Thursday, March 19, 2009

Stash Control/Portion Sizing

It's been a popular trend over the last couple years for knitters/crocheters to pledge to knit from stash. Variations of the pledge contain promises to limit the amount spent per month, to not spend any money at all and so on. And it has had varying degrees of success. The one thing it's done is to make knitters and crocheters conscious of their yarn expenses. Some still flaunt how much they spend and others relish in reporting yet another project made from shopping their own stash. Some report how deprived they feel not being able to buy the newest yarns that "everyone" is using. Some feel "life is too short" and flip out the trusty credit card.

Those of us trying to loose weight are faced with the same kind of thing. We feel deprived when everyone else is chowing down pizza, eating bacon and eggs and hashbrowns for breakfast, going back for seconds and thirds of birthday cake, eating two portions of deep fried mozarella sticks with three or four beers before dinner. We miss those foods. For several reasons, but we won't get into the reasons here.

What we fail sometimes to remember, is we can eat anything we want if we watch portion size. (We can buy any yarn we want if only buy some occassionally.) There is an idea, The Small Plate Movement, to help us change our persepective, not so much on what we eat, as how much we eat at a time. Just check out this video, Ice Cream Social, and see what kind of information Dr. Brian Wansink of Cornell Univeristy, author of Mindless Eating shares with us. Wanna join me? Switch to a ten inch plate. You think that's how big your dinner plates are? Go measure...I'll wait. Surprised? Switch to a smaller plate, bowl, wine glass. For 30 days. Weigh or measure yourself today. Write it on the calendar a month from now. See if just watching portion size makes a difference. You don't have to share it with anybody. Just do it. Go know you want to--just to prove Dr. Wansink and me wrong. ;)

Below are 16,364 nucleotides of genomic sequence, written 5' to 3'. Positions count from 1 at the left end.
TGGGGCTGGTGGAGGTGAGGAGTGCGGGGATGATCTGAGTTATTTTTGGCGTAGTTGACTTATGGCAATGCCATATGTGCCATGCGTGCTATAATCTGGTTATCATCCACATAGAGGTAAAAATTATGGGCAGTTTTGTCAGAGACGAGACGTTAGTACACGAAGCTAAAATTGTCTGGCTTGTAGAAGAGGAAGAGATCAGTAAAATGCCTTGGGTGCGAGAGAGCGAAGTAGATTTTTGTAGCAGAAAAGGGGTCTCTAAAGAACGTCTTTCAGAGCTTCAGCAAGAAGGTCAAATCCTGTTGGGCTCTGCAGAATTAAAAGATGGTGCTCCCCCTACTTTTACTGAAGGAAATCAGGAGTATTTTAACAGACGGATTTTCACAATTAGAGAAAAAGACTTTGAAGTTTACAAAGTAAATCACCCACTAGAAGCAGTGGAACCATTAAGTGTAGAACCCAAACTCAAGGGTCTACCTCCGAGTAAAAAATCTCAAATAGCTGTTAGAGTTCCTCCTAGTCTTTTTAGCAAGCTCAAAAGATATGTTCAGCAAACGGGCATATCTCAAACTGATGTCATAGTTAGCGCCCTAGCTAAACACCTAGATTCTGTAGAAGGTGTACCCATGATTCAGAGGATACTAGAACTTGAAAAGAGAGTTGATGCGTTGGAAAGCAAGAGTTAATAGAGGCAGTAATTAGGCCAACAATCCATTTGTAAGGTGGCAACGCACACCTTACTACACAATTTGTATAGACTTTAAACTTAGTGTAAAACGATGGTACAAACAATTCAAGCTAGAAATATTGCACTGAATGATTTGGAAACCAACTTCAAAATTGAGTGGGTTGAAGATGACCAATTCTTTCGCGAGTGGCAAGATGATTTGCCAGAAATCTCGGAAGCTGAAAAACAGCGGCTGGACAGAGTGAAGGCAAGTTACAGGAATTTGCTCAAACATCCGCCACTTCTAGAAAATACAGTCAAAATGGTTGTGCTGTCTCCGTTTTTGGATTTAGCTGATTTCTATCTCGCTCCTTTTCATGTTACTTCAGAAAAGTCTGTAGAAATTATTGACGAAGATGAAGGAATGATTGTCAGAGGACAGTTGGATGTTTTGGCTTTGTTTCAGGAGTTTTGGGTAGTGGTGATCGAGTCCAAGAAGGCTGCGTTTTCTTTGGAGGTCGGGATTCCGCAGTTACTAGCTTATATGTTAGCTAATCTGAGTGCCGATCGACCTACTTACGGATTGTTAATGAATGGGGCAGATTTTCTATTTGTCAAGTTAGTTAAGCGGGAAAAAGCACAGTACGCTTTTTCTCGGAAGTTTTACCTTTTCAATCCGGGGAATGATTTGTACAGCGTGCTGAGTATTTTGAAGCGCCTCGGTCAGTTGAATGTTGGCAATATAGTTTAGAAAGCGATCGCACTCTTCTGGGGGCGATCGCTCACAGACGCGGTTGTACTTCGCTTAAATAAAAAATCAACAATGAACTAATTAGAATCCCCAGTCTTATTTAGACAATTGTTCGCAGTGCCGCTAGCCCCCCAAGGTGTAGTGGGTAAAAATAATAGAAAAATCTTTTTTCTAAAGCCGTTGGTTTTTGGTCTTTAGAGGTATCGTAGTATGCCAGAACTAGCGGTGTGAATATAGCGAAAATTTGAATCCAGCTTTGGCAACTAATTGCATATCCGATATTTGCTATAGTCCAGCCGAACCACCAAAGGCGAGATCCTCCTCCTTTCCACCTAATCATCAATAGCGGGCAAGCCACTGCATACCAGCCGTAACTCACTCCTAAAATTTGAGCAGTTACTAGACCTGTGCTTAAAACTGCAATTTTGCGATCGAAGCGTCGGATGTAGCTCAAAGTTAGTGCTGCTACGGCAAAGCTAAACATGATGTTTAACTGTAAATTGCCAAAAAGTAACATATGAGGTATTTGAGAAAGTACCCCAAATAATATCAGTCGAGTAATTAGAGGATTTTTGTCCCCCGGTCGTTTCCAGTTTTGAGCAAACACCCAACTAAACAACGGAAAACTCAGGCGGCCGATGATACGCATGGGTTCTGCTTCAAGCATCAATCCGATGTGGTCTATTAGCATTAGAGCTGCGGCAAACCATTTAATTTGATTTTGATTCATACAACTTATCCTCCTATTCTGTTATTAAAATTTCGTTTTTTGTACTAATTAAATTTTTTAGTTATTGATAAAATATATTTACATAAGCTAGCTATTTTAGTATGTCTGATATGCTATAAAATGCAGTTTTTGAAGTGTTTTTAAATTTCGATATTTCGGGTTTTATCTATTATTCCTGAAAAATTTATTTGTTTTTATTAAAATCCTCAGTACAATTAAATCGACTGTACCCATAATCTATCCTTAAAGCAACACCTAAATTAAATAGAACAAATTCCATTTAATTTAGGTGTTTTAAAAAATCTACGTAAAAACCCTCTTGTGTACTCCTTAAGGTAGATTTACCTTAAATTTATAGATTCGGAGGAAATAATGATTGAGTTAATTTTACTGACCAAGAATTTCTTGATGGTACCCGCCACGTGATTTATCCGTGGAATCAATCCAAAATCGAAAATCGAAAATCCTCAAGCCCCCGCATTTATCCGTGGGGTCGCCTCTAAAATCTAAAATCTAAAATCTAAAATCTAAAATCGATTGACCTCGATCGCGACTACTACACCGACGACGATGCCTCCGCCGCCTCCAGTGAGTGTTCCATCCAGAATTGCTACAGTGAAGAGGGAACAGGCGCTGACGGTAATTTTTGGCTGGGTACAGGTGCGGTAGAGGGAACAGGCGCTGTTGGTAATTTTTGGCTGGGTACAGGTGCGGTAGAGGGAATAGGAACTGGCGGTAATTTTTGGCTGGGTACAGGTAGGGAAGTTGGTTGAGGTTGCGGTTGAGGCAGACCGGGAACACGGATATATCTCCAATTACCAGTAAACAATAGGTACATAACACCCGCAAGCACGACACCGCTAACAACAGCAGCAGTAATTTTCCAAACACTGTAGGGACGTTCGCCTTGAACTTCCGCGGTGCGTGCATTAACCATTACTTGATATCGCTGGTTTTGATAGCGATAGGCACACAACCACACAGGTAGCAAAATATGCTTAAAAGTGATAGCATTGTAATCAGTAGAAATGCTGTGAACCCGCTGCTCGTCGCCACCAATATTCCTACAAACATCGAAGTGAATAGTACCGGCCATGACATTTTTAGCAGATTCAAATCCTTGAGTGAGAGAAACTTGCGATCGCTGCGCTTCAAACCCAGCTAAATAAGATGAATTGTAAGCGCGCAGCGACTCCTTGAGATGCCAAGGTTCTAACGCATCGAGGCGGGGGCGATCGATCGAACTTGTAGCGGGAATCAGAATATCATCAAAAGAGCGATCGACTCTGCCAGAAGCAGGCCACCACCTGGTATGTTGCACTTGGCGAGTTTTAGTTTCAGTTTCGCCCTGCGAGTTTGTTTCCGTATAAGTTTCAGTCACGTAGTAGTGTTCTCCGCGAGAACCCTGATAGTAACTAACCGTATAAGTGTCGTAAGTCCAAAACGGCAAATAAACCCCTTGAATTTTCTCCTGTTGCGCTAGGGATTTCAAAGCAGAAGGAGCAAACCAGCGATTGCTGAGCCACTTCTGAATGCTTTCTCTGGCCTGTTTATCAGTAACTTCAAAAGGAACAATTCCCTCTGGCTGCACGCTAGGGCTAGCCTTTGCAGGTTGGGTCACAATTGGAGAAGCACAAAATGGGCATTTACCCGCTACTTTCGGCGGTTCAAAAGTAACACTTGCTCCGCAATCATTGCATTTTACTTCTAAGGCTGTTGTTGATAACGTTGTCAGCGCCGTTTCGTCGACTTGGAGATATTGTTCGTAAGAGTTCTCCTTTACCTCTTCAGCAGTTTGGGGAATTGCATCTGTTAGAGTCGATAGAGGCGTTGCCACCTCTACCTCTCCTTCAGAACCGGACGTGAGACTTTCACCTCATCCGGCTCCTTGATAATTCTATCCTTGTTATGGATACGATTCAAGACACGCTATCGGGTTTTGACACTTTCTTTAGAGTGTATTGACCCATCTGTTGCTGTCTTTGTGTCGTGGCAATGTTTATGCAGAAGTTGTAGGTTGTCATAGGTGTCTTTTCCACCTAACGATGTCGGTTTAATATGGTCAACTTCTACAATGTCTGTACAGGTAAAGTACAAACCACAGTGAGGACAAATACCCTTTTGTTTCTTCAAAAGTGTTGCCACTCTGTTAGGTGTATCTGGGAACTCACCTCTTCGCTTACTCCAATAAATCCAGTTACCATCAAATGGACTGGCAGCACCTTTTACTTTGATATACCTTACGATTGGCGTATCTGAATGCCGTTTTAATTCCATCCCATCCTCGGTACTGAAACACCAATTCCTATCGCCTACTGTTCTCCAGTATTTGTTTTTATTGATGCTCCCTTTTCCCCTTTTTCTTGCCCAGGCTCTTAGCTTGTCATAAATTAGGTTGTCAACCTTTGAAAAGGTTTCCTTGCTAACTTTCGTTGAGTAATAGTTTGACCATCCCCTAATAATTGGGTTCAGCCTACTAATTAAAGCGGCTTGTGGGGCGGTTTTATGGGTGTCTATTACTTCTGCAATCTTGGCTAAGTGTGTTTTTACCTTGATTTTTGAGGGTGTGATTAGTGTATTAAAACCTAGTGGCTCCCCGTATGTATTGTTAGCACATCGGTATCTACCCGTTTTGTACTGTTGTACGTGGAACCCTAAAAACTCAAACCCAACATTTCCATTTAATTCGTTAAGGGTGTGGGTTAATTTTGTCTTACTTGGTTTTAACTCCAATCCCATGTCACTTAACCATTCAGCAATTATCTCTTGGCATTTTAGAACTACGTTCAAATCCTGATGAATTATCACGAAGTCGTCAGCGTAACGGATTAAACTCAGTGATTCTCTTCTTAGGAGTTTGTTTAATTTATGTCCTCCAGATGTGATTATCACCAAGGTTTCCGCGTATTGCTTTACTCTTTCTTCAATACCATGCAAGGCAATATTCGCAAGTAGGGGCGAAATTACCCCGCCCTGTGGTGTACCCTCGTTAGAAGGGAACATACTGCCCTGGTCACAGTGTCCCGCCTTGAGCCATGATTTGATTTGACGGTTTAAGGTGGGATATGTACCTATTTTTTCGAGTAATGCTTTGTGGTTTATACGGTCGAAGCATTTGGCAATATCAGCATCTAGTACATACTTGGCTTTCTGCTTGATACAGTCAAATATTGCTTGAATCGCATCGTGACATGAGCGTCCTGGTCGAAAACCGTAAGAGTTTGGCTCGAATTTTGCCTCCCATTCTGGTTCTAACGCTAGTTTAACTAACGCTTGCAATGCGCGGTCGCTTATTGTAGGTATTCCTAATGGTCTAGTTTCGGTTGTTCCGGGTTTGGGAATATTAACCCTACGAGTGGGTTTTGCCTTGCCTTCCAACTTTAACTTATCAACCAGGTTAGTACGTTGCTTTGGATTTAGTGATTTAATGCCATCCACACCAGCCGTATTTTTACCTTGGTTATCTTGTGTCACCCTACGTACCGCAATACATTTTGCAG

One of Dr. Wansink's studies also discovered if the serving bowls are smaller, one will take less food. I think it's one of those share equally things in a family. We don't want to eat most the fried potatoes cuz someone else might want some. So we take some instead of alot. That's the point. Take some, not alot....

My BFF, F, when he goes out to eat, immediately askes for a doggy bag. He takes half of everything on his plate and "puts it away" for tomorrow's lunch or dinner. Same thing. Cut portions down. Ask for a smaller plate, and serve yourself from the big plate. Just because it's there or you "can" finish all the food doesn't mean you "have" to. Take a few minutes to pause and stop eating about ten minutes into your meal. Give your brain time to understand food is there so it can quit sending "eat" messages. You'll start to feel full and less deprived. Eat foods that require some "work" to help you slow down.

Knitting? Yes! I finished up the first pair of baby pants. They do look like they'll fit a newborn, even a big one. Second pair will be cast on today.

1 comment:

  1. Guess what!!! That's exactly what I did at lunch today before I read your blog. Asked to have sandwich cut in half and bag the other half. Also, keeping a cooler in the car helps if you are afraid the food will spoil.

    I always usually eat on a smaller plate because the dirty dishes take up less room in the

    Cute pants!!!!


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